chartreuse - French liqueurs - Bénédictine, Chartreuse, Crème de Menthe

From green to yellow: Chartreuse

Chartreuse is next on our list of famous herb-based French liqueurs. Like Bénédictine, this liqueur was created by monks in a monastery in the French Alps for medicinal purposes. The liqueur goes back several centuries and its original recipe from 1650 refers to it as ‘The Elixir of Long Life’. Again like Bénédictine, the exact formula and list of ingredients remain top secret. Only two monks reputedly know how to make genuine Chartreuse liqueur.

It is known to contain at least 130 herbs and plants that are mixed together, distilled and then aged in oak casks for five years. The green version of Chartreuse is the stronger (55% proof). It has an intense, aromatic flavour with a strong floral scent and notes of cloves, cinnamon and citrus. Yellow Chartreuse comes in milder with ‘just’ 40% alcohol content. It has a strong citrus overtone with hints of honey, anis and liquorice.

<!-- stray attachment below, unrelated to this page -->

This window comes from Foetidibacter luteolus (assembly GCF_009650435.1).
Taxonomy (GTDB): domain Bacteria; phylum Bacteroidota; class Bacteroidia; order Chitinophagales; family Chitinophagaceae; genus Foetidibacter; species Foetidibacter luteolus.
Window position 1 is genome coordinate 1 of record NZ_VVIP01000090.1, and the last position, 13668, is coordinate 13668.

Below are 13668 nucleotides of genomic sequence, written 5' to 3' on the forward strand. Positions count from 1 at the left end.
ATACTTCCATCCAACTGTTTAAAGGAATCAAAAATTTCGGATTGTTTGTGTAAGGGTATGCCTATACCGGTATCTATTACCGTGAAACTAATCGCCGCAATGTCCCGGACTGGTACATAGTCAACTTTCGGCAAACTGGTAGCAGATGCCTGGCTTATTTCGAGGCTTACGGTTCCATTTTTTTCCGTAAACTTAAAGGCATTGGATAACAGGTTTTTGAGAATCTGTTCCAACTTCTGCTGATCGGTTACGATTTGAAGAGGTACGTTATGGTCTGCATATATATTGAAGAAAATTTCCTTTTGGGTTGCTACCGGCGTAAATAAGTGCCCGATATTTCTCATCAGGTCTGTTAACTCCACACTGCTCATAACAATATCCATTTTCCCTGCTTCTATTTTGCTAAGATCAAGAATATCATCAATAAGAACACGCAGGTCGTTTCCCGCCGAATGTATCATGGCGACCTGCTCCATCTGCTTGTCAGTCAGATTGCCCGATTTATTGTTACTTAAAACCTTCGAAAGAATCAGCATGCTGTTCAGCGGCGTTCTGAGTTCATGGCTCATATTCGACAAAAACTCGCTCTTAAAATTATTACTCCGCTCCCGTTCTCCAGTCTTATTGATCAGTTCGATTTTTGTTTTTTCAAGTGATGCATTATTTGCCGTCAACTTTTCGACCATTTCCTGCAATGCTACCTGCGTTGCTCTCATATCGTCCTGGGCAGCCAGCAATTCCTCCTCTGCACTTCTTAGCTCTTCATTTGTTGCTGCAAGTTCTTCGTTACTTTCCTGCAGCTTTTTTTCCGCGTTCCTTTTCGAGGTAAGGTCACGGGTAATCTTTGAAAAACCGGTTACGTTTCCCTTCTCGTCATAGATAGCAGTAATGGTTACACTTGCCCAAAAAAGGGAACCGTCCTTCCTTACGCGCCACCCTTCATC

Like armagnac and cognac, Chartreuse has a premium label. Known as VEP (Vieillissement Exceptionnellement Prolongé), this version has been aged for much longer and is highly prized among liqueur connoisseurs.

How to drink Chartreuse

Green Chartreuse – in its simplest form, this is a French liqueur to add to tonic or soda water with lots of ice. You can also use it as a base for a cocktail such as the Chartreuse Martini where it accompanies gin and dry vermouth.

Yellow Chartreuse – also makes a good cocktail ingredient and mixes particularly well with whisky. It also adds an interesting twist to coffee.

VEP Chartreuse – like all exceptional French liqueurs, this is one to drink neat, perhaps with a dash of ice.

Creme de menthe - French liqueurs - Bénédictine, Chartreuse, Crème de Menthe

After-dinner mint: Crème de Menthe

Crème de Menthe’s intense green colour and strong minty flavour both count as classics among the world’s most famous liqueurs. Whose grandparents didn’t have a bottle in their drinks cabinet? An essential part of the 1950s cocktail party scene and many children’s first introduction to alcohol, Crème de Menthe is making something of a comeback in modern bars.